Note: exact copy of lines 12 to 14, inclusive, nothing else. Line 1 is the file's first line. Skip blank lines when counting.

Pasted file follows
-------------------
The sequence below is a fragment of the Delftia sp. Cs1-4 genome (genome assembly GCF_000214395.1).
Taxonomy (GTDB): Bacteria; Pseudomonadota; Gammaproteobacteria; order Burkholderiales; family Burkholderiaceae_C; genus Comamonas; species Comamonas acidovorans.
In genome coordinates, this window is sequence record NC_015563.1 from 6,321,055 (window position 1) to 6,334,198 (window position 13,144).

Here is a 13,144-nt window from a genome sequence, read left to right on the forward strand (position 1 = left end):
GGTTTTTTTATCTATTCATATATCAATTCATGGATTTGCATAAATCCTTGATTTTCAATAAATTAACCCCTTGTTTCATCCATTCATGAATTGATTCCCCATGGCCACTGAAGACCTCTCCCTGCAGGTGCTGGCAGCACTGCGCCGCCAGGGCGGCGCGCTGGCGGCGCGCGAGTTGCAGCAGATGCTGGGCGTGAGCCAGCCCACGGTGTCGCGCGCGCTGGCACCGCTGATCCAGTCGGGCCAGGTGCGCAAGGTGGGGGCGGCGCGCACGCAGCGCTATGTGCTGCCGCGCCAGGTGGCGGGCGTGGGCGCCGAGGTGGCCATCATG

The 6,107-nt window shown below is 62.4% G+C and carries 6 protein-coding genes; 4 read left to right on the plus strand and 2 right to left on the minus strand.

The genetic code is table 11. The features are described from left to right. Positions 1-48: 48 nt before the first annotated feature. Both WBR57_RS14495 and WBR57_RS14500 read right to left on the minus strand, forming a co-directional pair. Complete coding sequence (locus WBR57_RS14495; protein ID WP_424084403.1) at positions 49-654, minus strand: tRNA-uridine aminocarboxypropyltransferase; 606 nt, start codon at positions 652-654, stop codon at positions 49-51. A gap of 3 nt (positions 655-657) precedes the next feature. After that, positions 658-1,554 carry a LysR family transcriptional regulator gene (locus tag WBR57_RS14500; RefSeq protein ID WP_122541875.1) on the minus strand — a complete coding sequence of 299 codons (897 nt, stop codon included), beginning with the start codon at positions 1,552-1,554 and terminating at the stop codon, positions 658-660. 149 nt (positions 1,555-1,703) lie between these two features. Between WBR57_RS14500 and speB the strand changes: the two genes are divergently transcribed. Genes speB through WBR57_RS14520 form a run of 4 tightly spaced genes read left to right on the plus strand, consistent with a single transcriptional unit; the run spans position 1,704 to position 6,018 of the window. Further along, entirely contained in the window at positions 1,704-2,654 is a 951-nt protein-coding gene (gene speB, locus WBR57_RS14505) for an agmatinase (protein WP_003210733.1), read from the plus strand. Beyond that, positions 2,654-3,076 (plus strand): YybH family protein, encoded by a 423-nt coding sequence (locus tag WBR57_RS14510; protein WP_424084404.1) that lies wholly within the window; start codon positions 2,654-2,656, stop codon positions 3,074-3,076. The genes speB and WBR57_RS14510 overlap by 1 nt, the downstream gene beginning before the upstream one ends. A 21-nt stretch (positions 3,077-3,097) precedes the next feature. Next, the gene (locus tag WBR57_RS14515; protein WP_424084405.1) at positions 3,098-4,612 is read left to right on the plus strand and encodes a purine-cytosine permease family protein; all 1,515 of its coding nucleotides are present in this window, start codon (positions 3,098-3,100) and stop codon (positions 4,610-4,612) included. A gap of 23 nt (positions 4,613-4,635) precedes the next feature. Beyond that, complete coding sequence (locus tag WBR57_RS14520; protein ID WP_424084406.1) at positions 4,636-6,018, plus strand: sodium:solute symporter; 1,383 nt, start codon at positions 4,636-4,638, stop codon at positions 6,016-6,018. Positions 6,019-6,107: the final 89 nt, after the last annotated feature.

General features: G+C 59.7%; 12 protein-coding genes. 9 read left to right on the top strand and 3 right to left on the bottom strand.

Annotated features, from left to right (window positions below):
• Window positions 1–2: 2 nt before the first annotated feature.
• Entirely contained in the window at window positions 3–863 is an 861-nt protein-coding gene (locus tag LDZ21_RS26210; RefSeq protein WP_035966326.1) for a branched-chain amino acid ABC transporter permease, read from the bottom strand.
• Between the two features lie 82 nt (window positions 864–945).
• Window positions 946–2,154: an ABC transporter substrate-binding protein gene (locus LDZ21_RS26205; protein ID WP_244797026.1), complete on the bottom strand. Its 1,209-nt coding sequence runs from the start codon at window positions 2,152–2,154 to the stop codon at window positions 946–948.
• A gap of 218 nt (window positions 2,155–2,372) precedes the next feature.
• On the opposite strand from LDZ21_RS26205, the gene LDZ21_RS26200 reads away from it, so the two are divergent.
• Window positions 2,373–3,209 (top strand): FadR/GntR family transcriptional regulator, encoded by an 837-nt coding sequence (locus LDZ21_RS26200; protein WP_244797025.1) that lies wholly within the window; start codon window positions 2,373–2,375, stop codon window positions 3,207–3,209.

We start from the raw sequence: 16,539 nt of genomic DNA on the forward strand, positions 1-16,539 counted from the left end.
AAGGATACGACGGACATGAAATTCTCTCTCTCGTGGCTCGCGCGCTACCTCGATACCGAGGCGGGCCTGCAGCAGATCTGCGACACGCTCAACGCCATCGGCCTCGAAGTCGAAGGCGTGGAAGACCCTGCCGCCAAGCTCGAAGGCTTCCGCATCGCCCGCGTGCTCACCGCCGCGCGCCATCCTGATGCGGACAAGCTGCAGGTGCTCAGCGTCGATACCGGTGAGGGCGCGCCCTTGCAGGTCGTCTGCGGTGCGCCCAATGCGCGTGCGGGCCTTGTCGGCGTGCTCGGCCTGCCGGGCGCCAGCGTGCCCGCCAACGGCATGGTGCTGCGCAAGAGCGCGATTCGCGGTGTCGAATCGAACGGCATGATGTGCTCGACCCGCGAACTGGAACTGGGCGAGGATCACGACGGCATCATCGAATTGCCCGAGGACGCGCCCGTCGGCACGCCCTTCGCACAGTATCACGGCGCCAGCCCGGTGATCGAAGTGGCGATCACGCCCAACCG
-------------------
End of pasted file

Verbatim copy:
• Between the two features lie 82 nt (window positions 864–945).
• Window positions 946–2,154: an ABC transporter substrate-binding protein gene (locus LDZ21_RS26205; protein ID WP_244797026.1), complete on the bottom strand. Its 1,209-nt coding sequence runs from the start codon at window positions 2,152–2,154 to the stop codon at window positions 946–948.
• A gap of 218 nt (window positions 2,155–2,372) precedes the next feature.